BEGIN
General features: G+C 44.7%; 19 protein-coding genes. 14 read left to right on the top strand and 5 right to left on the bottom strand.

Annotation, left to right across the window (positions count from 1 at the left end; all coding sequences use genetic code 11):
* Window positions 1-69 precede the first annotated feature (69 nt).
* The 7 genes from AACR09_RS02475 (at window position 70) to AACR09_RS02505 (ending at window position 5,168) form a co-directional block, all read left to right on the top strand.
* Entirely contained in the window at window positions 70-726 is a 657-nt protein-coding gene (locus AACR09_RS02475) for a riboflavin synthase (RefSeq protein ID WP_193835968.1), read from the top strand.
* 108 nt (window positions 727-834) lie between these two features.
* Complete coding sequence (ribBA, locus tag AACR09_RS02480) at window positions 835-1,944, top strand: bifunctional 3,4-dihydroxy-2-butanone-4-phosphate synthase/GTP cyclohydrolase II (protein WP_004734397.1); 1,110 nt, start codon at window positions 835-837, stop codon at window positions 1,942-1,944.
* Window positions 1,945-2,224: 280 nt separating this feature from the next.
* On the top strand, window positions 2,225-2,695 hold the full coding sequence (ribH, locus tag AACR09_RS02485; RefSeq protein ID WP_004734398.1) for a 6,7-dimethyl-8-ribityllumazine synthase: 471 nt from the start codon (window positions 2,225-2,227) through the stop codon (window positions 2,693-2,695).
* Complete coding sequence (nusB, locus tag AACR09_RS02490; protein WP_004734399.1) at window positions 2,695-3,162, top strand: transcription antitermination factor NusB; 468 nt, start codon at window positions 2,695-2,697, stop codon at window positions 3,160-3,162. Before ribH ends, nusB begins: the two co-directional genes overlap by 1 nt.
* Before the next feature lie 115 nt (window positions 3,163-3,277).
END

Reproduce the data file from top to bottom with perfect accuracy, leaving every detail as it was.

General features: G+C 44.7%; 19 protein-coding genes. 14 read left to right on the top strand and 5 right to left on the bottom strand.

Annotation, left to right across the window (positions count from 1 at the left end; all coding sequences use genetic code 11):
* Window positions 1-69 precede the first annotated feature (69 nt).
* The 7 genes from AACR09_RS02475 (at window position 70) to AACR09_RS02505 (ending at window position 5,168) form a co-directional block, all read left to right on the top strand.
* Entirely contained in the window at window positions 70-726 is a 657-nt protein-coding gene (locus AACR09_RS02475) for a riboflavin synthase (RefSeq protein ID WP_193835968.1), read from the top strand.
* 108 nt (window positions 727-834) lie between these two features.
* Complete coding sequence (ribBA, locus tag AACR09_RS02480) at window positions 835-1,944, top strand: bifunctional 3,4-dihydroxy-2-butanone-4-phosphate synthase/GTP cyclohydrolase II (protein WP_004734397.1); 1,110 nt, start codon at window positions 835-837, stop codon at window positions 1,942-1,944.
* Window positions 1,945-2,224: 280 nt separating this feature from the next.
* On the top strand, window positions 2,225-2,695 hold the full coding sequence (ribH, locus tag AACR09_RS02485; RefSeq protein ID WP_004734398.1) for a 6,7-dimethyl-8-ribityllumazine synthase: 471 nt from the start codon (window positions 2,225-2,227) through the stop codon (window positions 2,693-2,695).
* Complete coding sequence (nusB, locus tag AACR09_RS02490; protein WP_004734399.1) at window positions 2,695-3,162, top strand: transcription antitermination factor NusB; 468 nt, start codon at window positions 2,695-2,697, stop codon at window positions 3,160-3,162. Before ribH ends, nusB begins: the two co-directional genes overlap by 1 nt.
* Before the next feature lie 115 nt (window positions 3,163-3,277).